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Informed Choice of Contraceptive Methods among Women in Ethiopia: Further Analysis of the 2016 Ethiopian Demographic Health Survey
Authors: Simegnew Handebo
Source: Open Access Journal of Contraception, Volume 12; DOI:
Topic(s): Contraception
Data models
Family planning
Mass media
Country: Africa
Published: MAR 2021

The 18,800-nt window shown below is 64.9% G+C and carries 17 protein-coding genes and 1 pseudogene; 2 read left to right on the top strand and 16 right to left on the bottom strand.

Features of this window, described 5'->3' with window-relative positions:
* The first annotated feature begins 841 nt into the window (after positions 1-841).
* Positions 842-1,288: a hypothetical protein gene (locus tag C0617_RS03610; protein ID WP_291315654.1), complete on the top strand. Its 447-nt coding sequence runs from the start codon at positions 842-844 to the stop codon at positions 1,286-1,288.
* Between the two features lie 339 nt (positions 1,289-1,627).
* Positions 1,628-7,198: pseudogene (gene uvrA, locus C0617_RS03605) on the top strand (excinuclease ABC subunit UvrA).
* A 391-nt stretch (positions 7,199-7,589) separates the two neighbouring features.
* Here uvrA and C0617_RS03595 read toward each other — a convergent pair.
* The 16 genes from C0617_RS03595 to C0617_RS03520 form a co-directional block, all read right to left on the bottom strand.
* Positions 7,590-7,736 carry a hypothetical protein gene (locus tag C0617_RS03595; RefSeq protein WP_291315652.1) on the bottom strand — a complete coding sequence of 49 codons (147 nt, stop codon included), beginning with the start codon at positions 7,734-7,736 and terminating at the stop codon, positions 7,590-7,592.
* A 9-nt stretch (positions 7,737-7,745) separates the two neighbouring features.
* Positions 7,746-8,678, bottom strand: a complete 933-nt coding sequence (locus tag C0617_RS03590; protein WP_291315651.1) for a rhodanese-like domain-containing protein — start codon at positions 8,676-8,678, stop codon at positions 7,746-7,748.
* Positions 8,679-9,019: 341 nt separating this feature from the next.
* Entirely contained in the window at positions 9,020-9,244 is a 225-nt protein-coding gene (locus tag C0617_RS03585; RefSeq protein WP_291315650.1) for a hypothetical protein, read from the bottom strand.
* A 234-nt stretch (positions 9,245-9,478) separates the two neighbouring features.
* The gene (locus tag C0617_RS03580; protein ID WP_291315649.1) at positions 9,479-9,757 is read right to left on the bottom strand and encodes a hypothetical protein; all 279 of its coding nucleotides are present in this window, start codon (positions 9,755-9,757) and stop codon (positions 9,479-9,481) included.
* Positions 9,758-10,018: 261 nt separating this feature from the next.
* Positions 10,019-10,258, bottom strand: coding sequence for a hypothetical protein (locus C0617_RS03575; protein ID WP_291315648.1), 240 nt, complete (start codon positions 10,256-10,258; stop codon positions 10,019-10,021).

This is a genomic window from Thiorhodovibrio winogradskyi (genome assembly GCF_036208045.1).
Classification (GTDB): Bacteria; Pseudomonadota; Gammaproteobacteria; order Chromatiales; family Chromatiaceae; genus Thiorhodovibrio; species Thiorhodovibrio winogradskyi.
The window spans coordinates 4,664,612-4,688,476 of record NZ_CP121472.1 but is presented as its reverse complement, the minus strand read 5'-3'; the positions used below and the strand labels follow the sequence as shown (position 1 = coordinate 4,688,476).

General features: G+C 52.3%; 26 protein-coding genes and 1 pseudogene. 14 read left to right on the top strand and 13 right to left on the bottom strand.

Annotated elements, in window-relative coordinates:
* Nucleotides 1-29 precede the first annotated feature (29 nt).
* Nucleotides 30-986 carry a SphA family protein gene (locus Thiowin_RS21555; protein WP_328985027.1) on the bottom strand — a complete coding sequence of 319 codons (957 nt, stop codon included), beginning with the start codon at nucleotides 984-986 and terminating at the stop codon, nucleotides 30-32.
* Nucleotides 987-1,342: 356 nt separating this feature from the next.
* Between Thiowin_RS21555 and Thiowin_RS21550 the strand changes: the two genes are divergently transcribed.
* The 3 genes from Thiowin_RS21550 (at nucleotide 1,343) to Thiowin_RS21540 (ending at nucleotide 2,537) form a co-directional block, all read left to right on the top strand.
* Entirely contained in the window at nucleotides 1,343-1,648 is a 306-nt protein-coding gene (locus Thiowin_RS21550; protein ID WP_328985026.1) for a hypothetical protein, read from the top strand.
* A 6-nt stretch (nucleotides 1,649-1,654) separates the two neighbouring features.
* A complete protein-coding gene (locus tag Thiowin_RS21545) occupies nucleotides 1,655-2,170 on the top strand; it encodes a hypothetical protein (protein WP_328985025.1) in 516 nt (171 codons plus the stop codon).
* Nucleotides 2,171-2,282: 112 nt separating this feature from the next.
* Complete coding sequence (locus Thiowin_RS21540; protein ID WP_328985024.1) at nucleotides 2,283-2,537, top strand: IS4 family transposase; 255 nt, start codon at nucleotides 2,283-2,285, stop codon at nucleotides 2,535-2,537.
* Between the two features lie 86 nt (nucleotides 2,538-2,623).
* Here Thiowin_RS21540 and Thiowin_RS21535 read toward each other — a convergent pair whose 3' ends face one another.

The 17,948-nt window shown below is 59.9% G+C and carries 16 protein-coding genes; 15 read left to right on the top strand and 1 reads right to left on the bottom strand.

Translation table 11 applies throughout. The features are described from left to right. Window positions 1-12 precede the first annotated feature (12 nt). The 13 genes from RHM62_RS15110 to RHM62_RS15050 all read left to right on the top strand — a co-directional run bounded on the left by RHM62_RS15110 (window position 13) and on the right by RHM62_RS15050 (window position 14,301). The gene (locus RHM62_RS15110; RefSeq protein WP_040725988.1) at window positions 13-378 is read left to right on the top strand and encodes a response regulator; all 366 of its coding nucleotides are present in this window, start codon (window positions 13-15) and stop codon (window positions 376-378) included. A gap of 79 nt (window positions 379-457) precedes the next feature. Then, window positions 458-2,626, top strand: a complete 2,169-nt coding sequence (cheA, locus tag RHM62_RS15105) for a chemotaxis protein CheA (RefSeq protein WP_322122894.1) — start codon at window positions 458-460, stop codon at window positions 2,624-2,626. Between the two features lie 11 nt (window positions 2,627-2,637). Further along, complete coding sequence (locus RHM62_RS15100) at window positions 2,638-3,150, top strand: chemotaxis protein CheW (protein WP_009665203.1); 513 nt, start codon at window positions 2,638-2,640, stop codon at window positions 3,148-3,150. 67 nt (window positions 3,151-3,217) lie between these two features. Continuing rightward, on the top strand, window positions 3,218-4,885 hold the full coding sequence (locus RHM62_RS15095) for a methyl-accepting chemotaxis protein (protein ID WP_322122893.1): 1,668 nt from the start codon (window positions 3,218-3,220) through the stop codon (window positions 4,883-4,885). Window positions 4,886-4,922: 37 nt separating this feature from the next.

Abstract: Background: Delivering modern contraceptive methods only may not provide much insight into the quality of family-planning services. Informed choice emphasizes that clients select the method that best satisfies their needs by informing them about all available contraceptive methods, side effects of the methods, and how to deal with the side effects if experienced. This study investigated informed choice regarding contraceptives and associated factors among women in Ethiopia. Methods: Data were extracted from the 2016 Ethiopian Demographic and Health Survey. Information on informed choice was extracted from the individual women’s data. Subjects comprised 3,511 (weighted) reproductive-age women aged 15– 49 years using selected contraceptive methods. Bivariate and multivariate logistic regression models were used to assess factors associated with informed of contraceptive choice among women in Ethiopia. P< 0.05 was considered statistically significant. Results: Only 36.2% of the participants were informed on contraceptive methods. Increased age, watching television less than once per week, and visiting health facilities in the last 12 months were associated with higher odds of being informed on contraceptive methods. Being affiliated with other religious groups, primary education only, having a husband employed in agriculture, being unskilled, with an unknown job, living in Amhara and Oromia regions, watching television at least once a week, and receiving the service from private clinics and pharmacies were associated with lower odds of being informed on contraceptive methods. Conclusion: A substantial proportion of reproductive-age women in Ethiopia were inadequately informed about side effects or other methods. This varied by socio-demographic factors, sources of contraception, method, and frequency of visiting health institutions. This study suggests that interventions that increase family-planning counseling to the level that clients understand the methods are needed. Private health facilities also need to focus on delivering essential messages about methods they provide and assure women’s rights and choices.